Featuring: Dan Cohen, Mills Kelly, Tom Scheinfeldt

Running time: 40:25

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The Data of Death – A Visualization

What were the greatest causes of death in the 20th century, our “worst century”?

War? Disease? Natural disasters?

We gathered and examined mortality data from  around the world – from disease to murder to mudslides – then calculated and visualised what killed the most people.

The result is a 6m x 2m visualisation art-piece for the Wellcome Collection’s free London exhibition, “Death – A Self Portrait”. (open daily until the 24th Feb 2013).

The show explores the iconography and cultural imagery of Death, exhibiting totems, death masks and other memento mori from around the word.

The experience culminates – as all things really should these days – with a mega, wall-sized dataviz:

We’ll share the full image and data with you after the exhibition closes.

Tweet Snapshot May 2, 2012 – May 8, 2012

Tweet Snapshot May 2, 2012 – May 8, 2012

ARCHIVE: Electronic Journals and Scholarly Communication: A Citation and Reference Study

The journal is fundamental to formal scholarly communication. This research reports highlights and preliminary findings from an empirical study of scholarly electronic journals. The purpose of the research is to assess the impact of electronic journals (ejournals) on scholarly communication, by measuring the extent to which they are being cited in the literature, both print and electronic. The intent is to provide a snapshot of the impact e-journals were having on scholarly communication at a given point in time, roughly the end of 1995. This study provides one measure of that impact, specifically on the formal, as opposed to informal, communication process. The study also examines the forms in which scholars cite e-journals, the accuracy and completeness of citations to e-journals, and practical difficulties faced by scholars and researchers who wish to retrieve e-journals through the networks.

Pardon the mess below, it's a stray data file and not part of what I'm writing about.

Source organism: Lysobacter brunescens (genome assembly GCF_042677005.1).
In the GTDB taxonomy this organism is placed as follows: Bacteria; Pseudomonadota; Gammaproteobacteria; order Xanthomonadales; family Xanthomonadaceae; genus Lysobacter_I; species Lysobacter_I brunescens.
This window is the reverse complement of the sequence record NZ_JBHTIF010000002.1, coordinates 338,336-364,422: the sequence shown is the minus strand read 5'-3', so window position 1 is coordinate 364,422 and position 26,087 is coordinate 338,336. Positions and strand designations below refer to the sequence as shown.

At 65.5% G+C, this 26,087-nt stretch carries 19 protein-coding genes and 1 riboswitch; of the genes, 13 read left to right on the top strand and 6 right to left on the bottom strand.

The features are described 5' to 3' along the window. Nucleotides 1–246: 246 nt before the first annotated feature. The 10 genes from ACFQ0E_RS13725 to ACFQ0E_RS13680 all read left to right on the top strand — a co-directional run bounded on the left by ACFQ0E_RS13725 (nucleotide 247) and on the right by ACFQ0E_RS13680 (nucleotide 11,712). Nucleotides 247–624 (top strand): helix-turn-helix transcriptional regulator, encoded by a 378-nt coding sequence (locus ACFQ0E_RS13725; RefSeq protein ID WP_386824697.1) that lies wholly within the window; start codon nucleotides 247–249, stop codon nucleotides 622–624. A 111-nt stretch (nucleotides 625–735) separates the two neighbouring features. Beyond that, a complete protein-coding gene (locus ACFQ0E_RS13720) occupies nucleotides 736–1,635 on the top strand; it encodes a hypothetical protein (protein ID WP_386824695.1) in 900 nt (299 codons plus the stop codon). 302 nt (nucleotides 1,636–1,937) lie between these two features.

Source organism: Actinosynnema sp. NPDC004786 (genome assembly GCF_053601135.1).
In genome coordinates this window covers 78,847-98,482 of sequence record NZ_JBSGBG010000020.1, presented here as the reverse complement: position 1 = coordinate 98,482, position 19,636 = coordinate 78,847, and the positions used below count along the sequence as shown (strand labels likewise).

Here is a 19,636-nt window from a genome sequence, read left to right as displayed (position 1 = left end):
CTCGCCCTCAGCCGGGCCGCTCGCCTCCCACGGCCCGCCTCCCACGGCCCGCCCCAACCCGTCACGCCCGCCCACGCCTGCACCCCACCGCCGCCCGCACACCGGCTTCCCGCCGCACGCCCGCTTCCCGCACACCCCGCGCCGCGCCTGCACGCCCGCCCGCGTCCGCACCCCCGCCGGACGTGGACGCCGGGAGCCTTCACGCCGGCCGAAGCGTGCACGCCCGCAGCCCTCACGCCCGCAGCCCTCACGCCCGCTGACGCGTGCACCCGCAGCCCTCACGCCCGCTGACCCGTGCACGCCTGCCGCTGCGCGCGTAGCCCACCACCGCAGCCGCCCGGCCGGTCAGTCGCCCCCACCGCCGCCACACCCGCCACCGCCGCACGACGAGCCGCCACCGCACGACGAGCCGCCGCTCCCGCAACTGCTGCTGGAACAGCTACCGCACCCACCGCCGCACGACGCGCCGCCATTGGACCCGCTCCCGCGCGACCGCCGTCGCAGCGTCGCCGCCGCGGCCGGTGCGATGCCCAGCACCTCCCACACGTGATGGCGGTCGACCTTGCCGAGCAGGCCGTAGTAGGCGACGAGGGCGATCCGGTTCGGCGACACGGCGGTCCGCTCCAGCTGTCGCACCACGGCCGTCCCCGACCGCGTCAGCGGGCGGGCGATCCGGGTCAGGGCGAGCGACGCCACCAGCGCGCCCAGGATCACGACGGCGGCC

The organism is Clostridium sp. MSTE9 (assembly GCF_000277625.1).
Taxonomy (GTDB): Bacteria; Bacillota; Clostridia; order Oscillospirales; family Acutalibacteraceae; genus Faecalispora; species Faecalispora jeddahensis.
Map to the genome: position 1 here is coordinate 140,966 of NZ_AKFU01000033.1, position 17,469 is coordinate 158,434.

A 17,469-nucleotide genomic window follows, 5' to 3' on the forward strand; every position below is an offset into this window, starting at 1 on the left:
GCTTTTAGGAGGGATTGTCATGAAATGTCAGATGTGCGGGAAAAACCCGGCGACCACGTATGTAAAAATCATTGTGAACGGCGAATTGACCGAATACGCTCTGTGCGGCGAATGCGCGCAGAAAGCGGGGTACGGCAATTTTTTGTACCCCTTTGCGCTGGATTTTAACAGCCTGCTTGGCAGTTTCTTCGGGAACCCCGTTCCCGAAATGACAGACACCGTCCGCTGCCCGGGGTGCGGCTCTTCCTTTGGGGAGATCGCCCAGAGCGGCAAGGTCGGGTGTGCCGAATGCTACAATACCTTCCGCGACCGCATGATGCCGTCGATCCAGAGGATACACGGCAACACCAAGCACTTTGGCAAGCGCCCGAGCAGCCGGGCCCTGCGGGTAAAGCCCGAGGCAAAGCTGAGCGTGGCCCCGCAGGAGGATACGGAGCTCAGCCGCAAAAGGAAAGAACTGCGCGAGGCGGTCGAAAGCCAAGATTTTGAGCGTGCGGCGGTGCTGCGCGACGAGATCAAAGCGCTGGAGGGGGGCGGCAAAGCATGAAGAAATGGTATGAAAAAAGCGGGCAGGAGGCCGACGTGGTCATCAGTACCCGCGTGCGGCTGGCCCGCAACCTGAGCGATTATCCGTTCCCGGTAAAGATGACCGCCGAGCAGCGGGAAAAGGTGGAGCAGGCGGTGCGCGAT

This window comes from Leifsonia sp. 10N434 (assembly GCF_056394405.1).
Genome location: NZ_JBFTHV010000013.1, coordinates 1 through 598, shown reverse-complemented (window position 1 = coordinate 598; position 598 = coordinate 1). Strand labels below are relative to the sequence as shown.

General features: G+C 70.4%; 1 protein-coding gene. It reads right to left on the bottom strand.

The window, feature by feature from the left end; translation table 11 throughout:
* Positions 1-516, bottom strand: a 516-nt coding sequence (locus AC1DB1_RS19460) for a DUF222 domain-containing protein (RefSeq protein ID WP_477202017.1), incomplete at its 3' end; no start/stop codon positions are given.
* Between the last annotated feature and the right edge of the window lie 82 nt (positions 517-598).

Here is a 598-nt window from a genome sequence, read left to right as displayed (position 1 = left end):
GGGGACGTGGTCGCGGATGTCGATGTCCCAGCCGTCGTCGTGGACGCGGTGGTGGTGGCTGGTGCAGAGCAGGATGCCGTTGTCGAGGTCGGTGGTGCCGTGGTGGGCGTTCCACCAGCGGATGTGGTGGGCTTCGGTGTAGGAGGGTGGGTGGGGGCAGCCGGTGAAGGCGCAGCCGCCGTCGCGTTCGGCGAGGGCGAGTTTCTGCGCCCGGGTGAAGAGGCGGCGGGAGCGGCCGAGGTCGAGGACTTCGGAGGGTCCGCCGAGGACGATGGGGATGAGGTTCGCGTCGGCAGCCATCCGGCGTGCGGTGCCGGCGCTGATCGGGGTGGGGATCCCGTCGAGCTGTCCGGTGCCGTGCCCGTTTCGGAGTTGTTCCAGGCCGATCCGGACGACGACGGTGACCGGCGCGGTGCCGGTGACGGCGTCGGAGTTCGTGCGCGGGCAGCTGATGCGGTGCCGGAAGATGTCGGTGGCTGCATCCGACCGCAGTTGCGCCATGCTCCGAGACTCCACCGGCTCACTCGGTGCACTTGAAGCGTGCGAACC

ARCHIVE: Globalizing Politics and Religion in the Muslim World

In a recent report from Iraq, the government newspaper al-Jamhuriyya denounced the Internet as an "American means to enter every house in the world" and "the end of civilizations, cultures, interests, and ethics" (Associated Press, 17 Feb 1997). The New York Times take on this story was conventionally to balance it with the counter-example of "Iraqi exiles [who] are using the Internet to preserve the culture and interests they miss, the Iraq of old that they loved" ("Iraqi Exiles Reach for Home on Web Site," by Lisa Napoli. The New York Times, Cyber Times. 20 Feb 1997 — access is free, but you have to register). This familiar journalistic device of setting points of view into opposition parallels and echoes terms in which the Internet as a social, political, economic and, more broadly, cultural phenomenon is increasingly cast that, like the journalist construction, places issues ahead of analysis.